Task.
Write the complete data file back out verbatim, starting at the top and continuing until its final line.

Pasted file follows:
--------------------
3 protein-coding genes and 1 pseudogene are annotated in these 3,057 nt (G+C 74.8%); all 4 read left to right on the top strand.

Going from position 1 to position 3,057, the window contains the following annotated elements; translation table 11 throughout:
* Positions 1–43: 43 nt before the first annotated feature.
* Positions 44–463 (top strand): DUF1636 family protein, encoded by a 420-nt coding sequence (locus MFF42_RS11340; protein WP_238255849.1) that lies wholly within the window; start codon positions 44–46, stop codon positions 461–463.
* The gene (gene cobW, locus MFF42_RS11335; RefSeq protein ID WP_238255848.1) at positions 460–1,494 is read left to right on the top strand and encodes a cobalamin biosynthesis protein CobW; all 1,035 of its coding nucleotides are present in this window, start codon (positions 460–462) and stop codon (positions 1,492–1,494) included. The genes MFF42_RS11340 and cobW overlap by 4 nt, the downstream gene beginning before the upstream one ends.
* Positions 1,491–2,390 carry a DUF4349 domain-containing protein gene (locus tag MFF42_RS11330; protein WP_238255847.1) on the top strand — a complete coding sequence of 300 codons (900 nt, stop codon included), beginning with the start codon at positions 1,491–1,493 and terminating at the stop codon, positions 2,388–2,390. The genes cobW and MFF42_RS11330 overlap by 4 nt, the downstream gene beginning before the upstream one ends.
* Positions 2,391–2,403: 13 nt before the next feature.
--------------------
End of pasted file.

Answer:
3 protein-coding genes and 1 pseudogene are annotated in these 3,057 nt (G+C 74.8%); all 4 read left to right on the top strand.

Going from position 1 to position 3,057, the window contains the following annotated elements; translation table 11 throughout:
* Positions 1–43: 43 nt before the first annotated feature.
* Positions 44–463 (top strand): DUF1636 family protein, encoded by a 420-nt coding sequence (locus MFF42_RS11340; protein WP_238255849.1) that lies wholly within the window; start codon positions 44–46, stop codon positions 461–463.
* The gene (gene cobW, locus MFF42_RS11335; RefSeq protein ID WP_238255848.1) at positions 460–1,494 is read left to right on the top strand and encodes a cobalamin biosynthesis protein CobW; all 1,035 of its coding nucleotides are present in this window, start codon (positions 460–462) and stop codon (positions 1,492–1,494) included. The genes MFF42_RS11340 and cobW overlap by 4 nt, the downstream gene beginning before the upstream one ends.
* Positions 1,491–2,390 carry a DUF4349 domain-containing protein gene (locus tag MFF42_RS11330; protein WP_238255847.1) on the top strand — a complete coding sequence of 300 codons (900 nt, stop codon included), beginning with the start codon at positions 1,491–1,493 and terminating at the stop codon, positions 2,388–2,390. The genes cobW and MFF42_RS11330 overlap by 4 nt, the downstream gene beginning before the upstream one ends.
* Positions 2,391–2,403: 13 nt before the next feature.